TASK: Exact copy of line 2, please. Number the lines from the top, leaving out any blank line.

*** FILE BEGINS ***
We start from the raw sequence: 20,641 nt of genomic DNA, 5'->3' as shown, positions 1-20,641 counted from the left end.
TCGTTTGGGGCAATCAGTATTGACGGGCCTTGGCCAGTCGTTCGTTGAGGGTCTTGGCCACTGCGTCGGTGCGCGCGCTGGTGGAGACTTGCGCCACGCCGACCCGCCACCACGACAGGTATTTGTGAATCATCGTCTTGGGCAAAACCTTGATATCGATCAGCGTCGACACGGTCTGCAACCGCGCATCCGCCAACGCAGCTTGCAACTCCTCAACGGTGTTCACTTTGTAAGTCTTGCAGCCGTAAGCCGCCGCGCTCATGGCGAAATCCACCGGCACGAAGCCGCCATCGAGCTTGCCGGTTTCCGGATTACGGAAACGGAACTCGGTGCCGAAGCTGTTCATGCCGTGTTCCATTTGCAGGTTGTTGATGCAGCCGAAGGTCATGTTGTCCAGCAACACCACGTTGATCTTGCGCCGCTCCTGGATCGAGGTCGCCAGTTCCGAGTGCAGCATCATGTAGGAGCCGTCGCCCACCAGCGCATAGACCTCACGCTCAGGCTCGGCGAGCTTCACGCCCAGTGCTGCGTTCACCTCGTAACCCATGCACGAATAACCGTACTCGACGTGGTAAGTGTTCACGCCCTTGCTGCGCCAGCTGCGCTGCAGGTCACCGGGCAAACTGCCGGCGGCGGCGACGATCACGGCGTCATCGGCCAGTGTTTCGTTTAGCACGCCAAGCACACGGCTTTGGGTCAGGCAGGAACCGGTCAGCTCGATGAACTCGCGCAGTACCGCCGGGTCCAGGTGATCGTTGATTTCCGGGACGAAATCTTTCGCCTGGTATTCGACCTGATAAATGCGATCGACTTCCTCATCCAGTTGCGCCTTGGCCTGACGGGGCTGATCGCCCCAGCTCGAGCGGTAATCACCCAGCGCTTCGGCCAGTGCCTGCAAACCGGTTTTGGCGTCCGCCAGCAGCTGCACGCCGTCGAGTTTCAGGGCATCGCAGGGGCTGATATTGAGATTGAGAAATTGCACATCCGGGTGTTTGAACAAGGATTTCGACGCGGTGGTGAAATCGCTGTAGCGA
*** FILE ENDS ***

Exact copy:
TCGTTTGGGGCAATCAGTATTGACGGGCCTTGGCCAGTCGTTCGTTGAGGGTCTTGGCCACTGCGTCGGTGCGCGCGCTGGTGGAGACTTGCGCCACGCCGACCCGCCACCACGACAGGTATTTGTGAATCATCGTCTTGGGCAAAACCTTGATATCGATCAGCGTCGACACGGTCTGCAACCGCGCATCCGCCAACGCAGCTTGCAACTCCTCAACGGTGTTCACTTTGTAAGTCTTGCAGCCGTAAGCCGCCGCGCTCATGGCGAAATCCACCGGCACGAAGCCGCCATCGAGCTTGCCGGTTTCCGGATTACGGAAACGGAACTCGGTGCCGAAGCTGTTCATGCCGTGTTCCATTTGCAGGTTGTTGATGCAGCCGAAGGTCATGTTGTCCAGCAACACCACGTTGATCTTGCGCCGCTCCTGGATCGAGGTCGCCAGTTCCGAGTGCAGCATCATGTAGGAGCCGTCGCCCACCAGCGCATAGACCTCACGCTCAGGCTCGGCGAGCTTCACGCCCAGTGCTGCGTTCACCTCGTAACCCATGCACGAATAACCGTACTCGACGTGGTAAGTGTTCACGCCCTTGCTGCGCCAGCTGCGCTGCAGGTCACCGGGCAAACTGCCGGCGGCGGCGACGATCACGGCGTCATCGGCCAGTGTTTCGTTTAGCACGCCAAGCACACGGCTTTGGGTCAGGCAGGAACCGGTCAGCTCGATGAACTCGCGCAGTACCGCCGGGTCCAGGTGATCGTTGATTTCCGGGACGAAATCTTTCGCCTGGTATTCGACCTGATAAATGCGATCGACTTCCTCATCCAGTTGCGCCTTGGCCTGACGGGGCTGATCGCCCCAGCTCGAGCGGTAATCACCCAGCGCTTCGGCCAGTGCCTGCAAACCGGTTTTGGCGTCCGCCAGCAGCTGCACGCCGTCGAGTTTCAGGGCATCGCAGGGGCTGATATTGAGATTGAGAAATTGCACATCCGGGTGTTTGAACAAGGATTTCGACGCGGTGGTGAAATCGCTGTAGCGA